This morning I made a few last commits on my whiteknight/io_cleanup1 branch, and I’m cautiously optimistic that the branch is now ready to merge. The last remaining issue, which has taken the last few days to resolve, has been fixing readine semantics to match some old behavior.

A few days ago I wrote a post about how complicated readline is. At the time, I thought I had the whole issue under control. But then Moritz pointed out a problem with a particular feature unique to Socket that was missing in the new branch.

In master, you could pass in a custom delimiter sequence as a string to the .readline() method. Rakudo was using this feature like this:

str = s.readline("\r\n")

Of course, as I’ve pointed out in the post about readline and elsewhere, there was no consistency between the three major builtin types: FileHandle, Socket and StringHandle. The closest thing we could do with FileHandle is this:

str = f.readline();

Notice two big differences between FileHandle and Socket here: First, FileHandle has a separate record_separator method that must be called separately, and the record separator is stored as state on the FileHandle between .readline() calls. Second, FileHandle’s record separator sequence may only be a single character. Internally, it’s stored as an INTVAL for a single codepoint instead of as a STRING*, even though the .record_separator() method takes a STRING* argument (and extracts the first codepoint from it).

Initially in the io_cleanup1 branch I used the FileHandle semantics to unify the code because I wasn’t aware that Socket didn’t have the same restrictions that FileHandle did, even if the interface was a little bit different. I also didn’t think that the Socket version would be so much more flexible despite the much smaller size of the code to implement it. In short, I really just didn’t look at it closely enough and assumed the two were more similar than they actually were. Why would I ever assume that this subsystem ever had “consistency” as a driving design motivation?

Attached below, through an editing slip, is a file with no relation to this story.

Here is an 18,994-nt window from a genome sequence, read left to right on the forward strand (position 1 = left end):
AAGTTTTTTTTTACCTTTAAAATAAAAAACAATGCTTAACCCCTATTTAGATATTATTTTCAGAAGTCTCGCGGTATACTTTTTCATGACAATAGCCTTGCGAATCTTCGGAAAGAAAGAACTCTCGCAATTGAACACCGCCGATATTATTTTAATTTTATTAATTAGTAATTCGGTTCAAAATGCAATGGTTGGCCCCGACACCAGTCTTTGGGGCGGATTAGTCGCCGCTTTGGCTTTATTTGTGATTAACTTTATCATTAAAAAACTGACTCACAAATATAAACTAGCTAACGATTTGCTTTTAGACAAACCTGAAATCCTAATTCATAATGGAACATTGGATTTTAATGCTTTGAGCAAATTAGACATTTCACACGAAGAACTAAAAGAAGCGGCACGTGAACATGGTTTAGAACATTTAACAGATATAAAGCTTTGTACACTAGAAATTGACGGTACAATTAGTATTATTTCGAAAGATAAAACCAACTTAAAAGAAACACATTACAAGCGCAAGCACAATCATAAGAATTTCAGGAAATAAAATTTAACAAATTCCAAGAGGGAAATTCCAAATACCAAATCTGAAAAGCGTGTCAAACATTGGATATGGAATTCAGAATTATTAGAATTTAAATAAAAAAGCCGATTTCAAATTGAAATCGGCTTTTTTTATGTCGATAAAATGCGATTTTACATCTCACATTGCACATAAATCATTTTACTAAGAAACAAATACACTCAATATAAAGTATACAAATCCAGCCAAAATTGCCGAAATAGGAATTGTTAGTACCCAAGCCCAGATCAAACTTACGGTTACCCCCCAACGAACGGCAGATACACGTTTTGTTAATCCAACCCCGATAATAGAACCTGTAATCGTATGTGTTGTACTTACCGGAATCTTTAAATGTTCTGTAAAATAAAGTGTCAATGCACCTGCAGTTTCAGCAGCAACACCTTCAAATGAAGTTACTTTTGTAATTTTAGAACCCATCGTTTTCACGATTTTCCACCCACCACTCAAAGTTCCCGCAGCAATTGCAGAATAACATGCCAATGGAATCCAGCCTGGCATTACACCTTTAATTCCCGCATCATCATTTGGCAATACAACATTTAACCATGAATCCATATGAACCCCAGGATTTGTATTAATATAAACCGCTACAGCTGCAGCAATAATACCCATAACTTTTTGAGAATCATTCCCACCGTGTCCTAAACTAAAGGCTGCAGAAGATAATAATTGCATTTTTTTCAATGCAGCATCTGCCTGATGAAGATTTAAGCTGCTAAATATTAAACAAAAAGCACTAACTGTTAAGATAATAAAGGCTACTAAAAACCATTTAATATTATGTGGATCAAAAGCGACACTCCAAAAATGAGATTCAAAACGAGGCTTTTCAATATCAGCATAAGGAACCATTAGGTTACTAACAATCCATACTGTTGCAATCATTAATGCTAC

So I rewrote readline. From scratch.

The new system follows the more flexible Socket semantics for all types. Now you can use almost any arbitrary string as the record separator for .readline() on FileHandle, StringHandle and Socket. In the whiteknight/io_cleanup1 branch, as of this morning, you can now do this:

var f = new 'FileHandle';'foo.txt', 'r');
string s = f.readline();

…And you can also do this, which is functionally equivalent:

var f = new 'FileHandle';'foo.txt', 'r');
string s = f.readline("TEST");

The same two code snippets should work the same for all built-in handle types. For all types, if you don’t specify a record separator by either method, it defaults to “\n”.

Above I mentioned that almost any arbitrary string should work. I use the word “almost” because there are some restrictions. First and foremost, the delimiter string cannot be larger than half the size of the buffer. Since buffers are sized in bytes, this is a byte-length restriction, not a character-length restriction. In practice we know that delimiters are typically things like “\n”, “\r\n”, “,”, etc. So if the buffer is a few kilobytes this isn’t a meaningful limitation. Also, the delimiter must be the same encoding as the handle uses, or it must be able to convert to that encoding. So if your handle uses ascii, but you pass in a delimiter which is utf16, you may see some exceptions raised.

I think that the work on this branch, save for a few small tweaks, is done. I’ve done some testing myself and have asked for help to get it tested by a wider audience. Hopefully we can get this branch merged this month, if no other problems are found.